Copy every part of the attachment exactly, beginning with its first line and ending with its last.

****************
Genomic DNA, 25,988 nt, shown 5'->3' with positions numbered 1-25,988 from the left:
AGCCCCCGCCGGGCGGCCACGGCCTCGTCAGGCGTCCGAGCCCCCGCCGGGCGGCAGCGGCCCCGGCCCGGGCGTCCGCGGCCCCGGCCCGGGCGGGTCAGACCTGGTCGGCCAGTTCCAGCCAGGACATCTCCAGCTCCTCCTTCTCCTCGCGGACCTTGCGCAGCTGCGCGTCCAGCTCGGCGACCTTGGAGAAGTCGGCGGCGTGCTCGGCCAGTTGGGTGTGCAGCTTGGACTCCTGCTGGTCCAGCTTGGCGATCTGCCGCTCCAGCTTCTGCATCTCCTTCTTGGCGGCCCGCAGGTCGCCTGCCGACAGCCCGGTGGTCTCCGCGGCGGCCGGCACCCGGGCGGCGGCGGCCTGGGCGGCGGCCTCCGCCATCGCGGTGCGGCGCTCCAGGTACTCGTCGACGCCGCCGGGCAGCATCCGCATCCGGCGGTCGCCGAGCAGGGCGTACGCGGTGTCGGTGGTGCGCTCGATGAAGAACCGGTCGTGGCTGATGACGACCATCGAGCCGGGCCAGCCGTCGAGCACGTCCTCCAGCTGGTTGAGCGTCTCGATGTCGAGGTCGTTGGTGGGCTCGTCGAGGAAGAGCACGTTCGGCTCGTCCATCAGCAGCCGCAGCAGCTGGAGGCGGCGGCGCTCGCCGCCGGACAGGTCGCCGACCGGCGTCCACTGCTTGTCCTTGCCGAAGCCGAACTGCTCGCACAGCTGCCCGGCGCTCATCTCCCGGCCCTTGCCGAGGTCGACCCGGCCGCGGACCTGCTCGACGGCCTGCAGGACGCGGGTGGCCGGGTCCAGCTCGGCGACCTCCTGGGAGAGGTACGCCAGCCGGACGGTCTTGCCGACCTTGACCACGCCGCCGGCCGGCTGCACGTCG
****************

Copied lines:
Genomic DNA, 25,988 nt, shown 5'->3' with positions numbered 1-25,988 from the left:
AGCCCCCGCCGGGCGGCCACGGCCTCGTCAGGCGTCCGAGCCCCCGCCGGGCGGCAGCGGCCCCGGCCCGGGCGTCCGCGGCCCCGGCCCGGGCGGGTCAGACCTGGTCGGCCAGTTCCAGCCAGGACATCTCCAGCTCCTCCTTCTCCTCGCGGACCTTGCGCAGCTGCGCGTCCAGCTCGGCGACCTTGGAGAAGTCGGCGGCGTGCTCGGCCAGTTGGGTGTGCAGCTTGGACTCCTGCTGGTCCAGCTTGGCGATCTGCCGCTCCAGCTTCTGCATCTCCTTCTTGGCGGCCCGCAGGTCGCCTGCCGACAGCCCGGTGGTCTCCGCGGCGGCCGGCACCCGGGCGGCGGCGGCCTGGGCGGCGGCCTCCGCCATCGCGGTGCGGCGCTCCAGGTACTCGTCGACGCCGCCGGGCAGCATCCGCATCCGGCGGTCGCCGAGCAGGGCGTACGCGGTGTCGGTGGTGCGCTCGATGAAGAACCGGTCGTGGCTGATGACGACCATCGAGCCGGGCCAGCCGTCGAGCACGTCCTCCAGCTGGTTGAGCGTCTCGATGTCGAGGTCGTTGGTGGGCTCGTCGAGGAAGAGCACGTTCGGCTCGTCCATCAGCAGCCGCAGCAGCTGGAGGCGGCGGCGCTCGCCGCCGGACAGGTCGCCGACCGGCGTCCACTGCTTGTCCTTGCCGAAGCCGAACTGCTCGCACAGCTGCCCGGCGCTCATCTCCCGGCCCTTGCCGAGGTCGACCCGGCCGCGGACCTGCTCGACGGCCTGCAGGACGCGGGTGGCCGGGTCCAGCTCGGCGACCTCCTGGGAGAGGTACGCCAGCCGGACGGTCTTGCCGACCTTGACCACGCCGCCGGCCGGCTGCACGTCG